Skill Up: Empowering Bangladesh’s RMG workforce for a Sustainable Future
Bangladesh, a powerhouse in the ready-made garment (RMG) manufacturing sector, is poised to graduate from LDC status in 2026. As the country prepares to adapt to global macro-trends, it stares at both risks and opportunities, especially with respect to a green transition and the increased adoption of new and frontier technologies by businesses. According to the recent WEF Future of Jobs report, these factors will drive labor market disruptors globally.
To address these challenges, sector experts gathered at the CAIF Conclave, a part of the Sankalp Dhaka Summit held on 19th March this year, to engage in an action-oriented discussion on skilling within Bangladesh’s RMG sector and its implications for the workforce. The aim of the discussion was to explore the nature of technologies and skill requirements necessary to support the sector’s transition to more sustainable and circular practices.
Here is a snapshot of the key themes which emerged from the deliberations:
Standardized curriculum development and relevant training models:
Skill development programs in Bangladesh, both in the private and public sectors, are numerous, but they mostly operate independently of one another. Experts agree that standardizing skill-building curriculums is essential to prepare Bangladesh’s workforce for the future. Collaboration and coordination between the private sector and government agencies are crucial to ensure consistency in skill development programs and alignment with workforce needs. Retd. Wg. Cdr. Zaglul Hayder of RMG and Textile Industry Skills Council (RTISC) rightly pointed out that the skill-building curriculum should align with the evolving needs of the industry to fully leverage the existing demographic dividend of Bangladesh. He also emphasized the need for industry-based training (IBT) to instill the spirit of skill building in the workforce on factory floors. CAIF, which has been working on skill development initiatives through Project Oporajita, also recommends adaptive training delivery models such as the establishment of local training centers and master-craftsperson-based training as these variations would be more suitable for SME manufacturing units, which form the bulk of RMG manufacturing units.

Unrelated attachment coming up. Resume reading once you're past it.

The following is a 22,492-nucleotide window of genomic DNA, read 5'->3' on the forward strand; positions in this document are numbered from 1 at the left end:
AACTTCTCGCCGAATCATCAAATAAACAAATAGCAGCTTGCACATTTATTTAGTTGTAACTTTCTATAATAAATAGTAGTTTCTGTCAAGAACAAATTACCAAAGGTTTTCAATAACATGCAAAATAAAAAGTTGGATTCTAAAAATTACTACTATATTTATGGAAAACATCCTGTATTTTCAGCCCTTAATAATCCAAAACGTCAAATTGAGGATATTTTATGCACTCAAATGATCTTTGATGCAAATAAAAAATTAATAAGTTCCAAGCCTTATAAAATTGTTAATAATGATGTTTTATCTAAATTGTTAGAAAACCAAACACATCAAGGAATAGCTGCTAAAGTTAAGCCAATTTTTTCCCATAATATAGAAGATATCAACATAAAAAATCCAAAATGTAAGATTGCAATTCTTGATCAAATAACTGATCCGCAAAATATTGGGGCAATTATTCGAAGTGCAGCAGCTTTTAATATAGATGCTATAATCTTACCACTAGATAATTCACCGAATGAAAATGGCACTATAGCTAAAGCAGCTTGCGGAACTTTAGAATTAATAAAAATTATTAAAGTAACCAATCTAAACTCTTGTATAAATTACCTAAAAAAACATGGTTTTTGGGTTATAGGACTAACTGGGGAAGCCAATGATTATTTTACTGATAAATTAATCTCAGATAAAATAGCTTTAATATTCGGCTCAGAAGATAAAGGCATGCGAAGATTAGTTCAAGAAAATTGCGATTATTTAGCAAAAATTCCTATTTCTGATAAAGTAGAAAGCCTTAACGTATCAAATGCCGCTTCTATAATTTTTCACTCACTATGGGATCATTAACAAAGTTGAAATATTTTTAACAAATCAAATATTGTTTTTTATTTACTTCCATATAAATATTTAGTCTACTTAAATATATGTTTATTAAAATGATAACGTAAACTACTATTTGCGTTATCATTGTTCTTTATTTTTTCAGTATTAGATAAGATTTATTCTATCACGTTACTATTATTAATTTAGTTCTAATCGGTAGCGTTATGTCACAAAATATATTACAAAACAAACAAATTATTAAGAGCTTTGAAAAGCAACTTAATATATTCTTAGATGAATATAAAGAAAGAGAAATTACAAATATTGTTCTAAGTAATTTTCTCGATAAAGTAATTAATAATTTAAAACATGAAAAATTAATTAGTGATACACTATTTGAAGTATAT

A just transition within pragmatic business realities:
During the discussions, there was a broad acknowledgement that the skill development of Bangladesh’s workforce has not kept pace with the demands of the industry. This sentiment resonated with many participants. Ms. Ishrat Fatema of Swisscontact stressed on the importance of creating momentum to support the workforce with suitable capacity-building programs that go beyond the narrow focus of productivity enhancement. Furthermore, she underscored the importance of understanding the critical elements of the business ecosystem that contribute to increased productivity and revenue.
Empowering women in the RMG sector:
Ms. Rawnak Jahan from CARE Bangladesh underscored the significance of empowering women in the RMG sector through improved technical capacity, soft skills, career advancement opportunities, and workplace safety. She stated that there is a need for coordination among multiple government agencies to increase women’s participation and institutionalize the focus on skill building. H&M Foundation’s Project Oporajita, of which CAIF is a partner, was highlighted as a notable initiative during the discussions. The program has a clear objective of providing skill development opportunities to out-of-work women garment workers and equipping them for future roles in the circular economy. It recognizes the potential of these women to contribute to sustainable practices and offers them the necessary training and support to thrive in this evolving sector.